The Land Without Death
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From the publisher
Translated by Chris Godwin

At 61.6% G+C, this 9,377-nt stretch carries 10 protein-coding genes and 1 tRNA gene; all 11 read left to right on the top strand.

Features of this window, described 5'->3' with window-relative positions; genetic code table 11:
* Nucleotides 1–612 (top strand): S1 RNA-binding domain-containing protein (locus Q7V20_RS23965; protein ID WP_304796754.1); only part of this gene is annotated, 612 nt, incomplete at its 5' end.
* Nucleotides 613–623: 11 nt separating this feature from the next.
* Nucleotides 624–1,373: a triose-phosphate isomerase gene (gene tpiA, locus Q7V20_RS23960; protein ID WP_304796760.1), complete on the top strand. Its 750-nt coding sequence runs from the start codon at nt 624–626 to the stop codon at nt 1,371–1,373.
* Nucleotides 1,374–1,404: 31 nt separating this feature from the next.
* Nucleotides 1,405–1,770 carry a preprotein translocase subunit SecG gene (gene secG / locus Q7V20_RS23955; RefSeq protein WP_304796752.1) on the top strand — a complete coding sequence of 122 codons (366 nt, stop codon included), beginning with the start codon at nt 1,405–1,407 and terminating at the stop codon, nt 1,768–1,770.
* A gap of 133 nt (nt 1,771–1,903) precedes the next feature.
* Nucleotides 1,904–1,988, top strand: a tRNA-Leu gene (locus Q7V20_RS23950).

Döblin’s extraordinary South American epic covers four centuries of European engagement with a world of the Other. Written in exile from the Nazis, it asks: did the Nazis really appear out of nowhere? The first volume is a vivid, tautly written triptych of 16th century events…….native Amazonian cultures unsettled by rumours of conquest: Conquistador bands ravaging the gold-rich realm of Cundinamarca: the struggle to convert Indians, in a colonial manner that is anything but Christian. The more expansive second volume tracks 250 years of the Jesuit enterprise in Brazil and Paraguay. Before returning to the South American jungle at the end, the third volume undertakes an accounting for the way Europe has developed since the Reformation. Conjured from their graves, Galileo, Copernicus, and Giordano Bruno are charged with starting humanity down a wrong path away from Nature, to the miseries of 20th century urban life, alienation, exploitation, and political turmoil. The Land Without Death is quite breathtaking in its scope, and exhilarating to read.